An af-fair to remember: Nursing home celebrates annual Caribbean festival with party for residents

Brooklyn Paper
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Photo gallery

Bejeweled: Carnival queen Keziah Barrett shows off her colorful headgear.
Celebrating together: Dozens of seniors participated in the courtyard event wearing designs that they created.
Royal audience: A dancer performs a few moves to calyspo muic for the king, queen, and crowd.
In color: Costumed nurses and patients walked in a procession during the Crown Heights nursing home’s third-annual carnival event.
Pretty in pink: A wheel-chair bound senior used pastel-colored feathers to jazz up her outfit.
Culture on parade: Old-timers wore characteristic feathered headgear at the carnival.

These seniors have the carnival spirit!

About 80 old-timers paraded in colorful costumes at a Crown Heights nursing home’s celebration of the popular Caribbean festival on Aug. 24, ahead of next week’s West Indian American Day Parade. The event gave residents otherwise unable to partake in the Sept. 4 festivities a chance to commemorate their heritage, according to a rep for the care center.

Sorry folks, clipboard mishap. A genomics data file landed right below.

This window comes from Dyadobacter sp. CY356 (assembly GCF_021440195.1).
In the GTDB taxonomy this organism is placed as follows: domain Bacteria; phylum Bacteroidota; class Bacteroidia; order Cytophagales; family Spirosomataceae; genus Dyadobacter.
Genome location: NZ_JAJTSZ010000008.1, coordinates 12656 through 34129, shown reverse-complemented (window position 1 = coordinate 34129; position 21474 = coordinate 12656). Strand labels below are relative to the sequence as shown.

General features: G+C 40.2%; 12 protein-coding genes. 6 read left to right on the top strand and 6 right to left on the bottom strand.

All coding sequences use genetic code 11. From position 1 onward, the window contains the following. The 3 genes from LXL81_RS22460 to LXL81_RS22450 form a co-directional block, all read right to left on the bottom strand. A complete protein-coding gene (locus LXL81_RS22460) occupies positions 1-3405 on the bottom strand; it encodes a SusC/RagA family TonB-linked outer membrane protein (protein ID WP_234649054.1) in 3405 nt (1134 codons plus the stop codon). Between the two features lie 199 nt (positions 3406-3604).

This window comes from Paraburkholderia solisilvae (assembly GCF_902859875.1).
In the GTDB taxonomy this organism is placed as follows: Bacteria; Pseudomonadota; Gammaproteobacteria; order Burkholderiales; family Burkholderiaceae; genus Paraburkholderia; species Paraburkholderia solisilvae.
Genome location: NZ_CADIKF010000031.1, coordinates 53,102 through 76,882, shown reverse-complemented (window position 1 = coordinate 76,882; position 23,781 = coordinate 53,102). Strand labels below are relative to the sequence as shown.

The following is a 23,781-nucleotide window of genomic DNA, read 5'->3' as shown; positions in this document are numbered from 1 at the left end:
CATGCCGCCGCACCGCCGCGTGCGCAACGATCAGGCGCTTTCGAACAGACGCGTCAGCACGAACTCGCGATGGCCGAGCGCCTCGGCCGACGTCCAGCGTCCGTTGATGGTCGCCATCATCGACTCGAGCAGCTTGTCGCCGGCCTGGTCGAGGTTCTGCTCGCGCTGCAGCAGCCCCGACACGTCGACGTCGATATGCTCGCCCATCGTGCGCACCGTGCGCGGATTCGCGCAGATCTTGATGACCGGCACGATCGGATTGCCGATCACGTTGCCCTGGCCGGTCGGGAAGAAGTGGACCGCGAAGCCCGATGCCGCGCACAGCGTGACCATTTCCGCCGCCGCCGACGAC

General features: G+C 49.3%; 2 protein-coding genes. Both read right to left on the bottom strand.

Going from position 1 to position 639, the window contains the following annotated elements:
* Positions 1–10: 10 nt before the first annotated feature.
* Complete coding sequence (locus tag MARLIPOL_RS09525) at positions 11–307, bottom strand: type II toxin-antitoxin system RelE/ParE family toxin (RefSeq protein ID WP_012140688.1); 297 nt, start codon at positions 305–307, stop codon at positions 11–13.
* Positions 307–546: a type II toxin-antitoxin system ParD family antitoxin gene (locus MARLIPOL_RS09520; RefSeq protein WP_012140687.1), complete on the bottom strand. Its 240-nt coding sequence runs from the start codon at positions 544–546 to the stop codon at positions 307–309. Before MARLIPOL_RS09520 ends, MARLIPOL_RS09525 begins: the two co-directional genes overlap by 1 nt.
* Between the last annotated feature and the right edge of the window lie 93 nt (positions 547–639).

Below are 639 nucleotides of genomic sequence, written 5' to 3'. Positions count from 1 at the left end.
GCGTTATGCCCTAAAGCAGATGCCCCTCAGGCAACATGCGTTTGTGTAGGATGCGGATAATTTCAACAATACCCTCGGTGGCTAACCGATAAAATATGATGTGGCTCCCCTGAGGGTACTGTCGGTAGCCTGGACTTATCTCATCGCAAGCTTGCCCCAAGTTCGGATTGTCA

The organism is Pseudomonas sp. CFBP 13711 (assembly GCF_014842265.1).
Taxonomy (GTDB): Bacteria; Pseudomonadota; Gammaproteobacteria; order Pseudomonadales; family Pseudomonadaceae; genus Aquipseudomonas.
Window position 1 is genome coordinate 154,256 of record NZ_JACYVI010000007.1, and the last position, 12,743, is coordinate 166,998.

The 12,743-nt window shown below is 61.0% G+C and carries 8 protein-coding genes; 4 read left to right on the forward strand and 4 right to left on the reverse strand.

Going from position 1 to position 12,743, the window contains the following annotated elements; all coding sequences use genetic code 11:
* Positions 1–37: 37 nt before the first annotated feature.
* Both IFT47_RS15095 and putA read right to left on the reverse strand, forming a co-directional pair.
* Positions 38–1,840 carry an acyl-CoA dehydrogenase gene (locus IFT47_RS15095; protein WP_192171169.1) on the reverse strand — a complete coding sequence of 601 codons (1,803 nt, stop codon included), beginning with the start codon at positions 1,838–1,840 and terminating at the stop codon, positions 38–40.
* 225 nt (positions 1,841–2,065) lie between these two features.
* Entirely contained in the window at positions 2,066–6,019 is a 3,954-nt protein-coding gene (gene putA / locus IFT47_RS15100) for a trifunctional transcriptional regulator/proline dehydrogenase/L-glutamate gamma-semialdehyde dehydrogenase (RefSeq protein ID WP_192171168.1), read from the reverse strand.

“We can’t take them to Eastern Parkway so we try to bring the carnival to them on some scale, and make them feel a part of it,” said McKinney Gardens spokeswoman Angela Cooper.

The elders spent months designing the festive getups they wore to the third-annual party, which included feathered garments and bejeweled crowns, according to Cooper. And the seniors, many of whom are Caribbean-American, got a kick out of modeling their creations in front of the caretakers and relatives who joined them at the event, she said.

“They were happier for their family members to see them, because their loved ones might think that because they’re in a wheelchair they can’t do it — but they can,” said Cooper.

Nursing home staff escorted the costumed revelers along a makeshift procession route at the celebration, which also featured a dance performance to calypso music. And residents Everod Kelley and Keziah Barrett a became royalty for a day when they were crowned king and queen of the mini-carnival.

The party allowed the Brooklynites in their golden years to relive their days of attending the annual West Indian American Day Parade, which Cooper hopes they can witness again in future years, she said.

But until then, reflecting on their own celebration allows the seniors to embrace the festival’s spirit, according to another nursing home employee.

“They’re still thinking about it because they really enjoyed it,” said Gayle Nurse, a patient technician. “It was their own little carnival.”

Reach reporter Alexandra Simon at (718) 260–8310 or e-mail her at
Updated 5:55 pm, July 9, 2018
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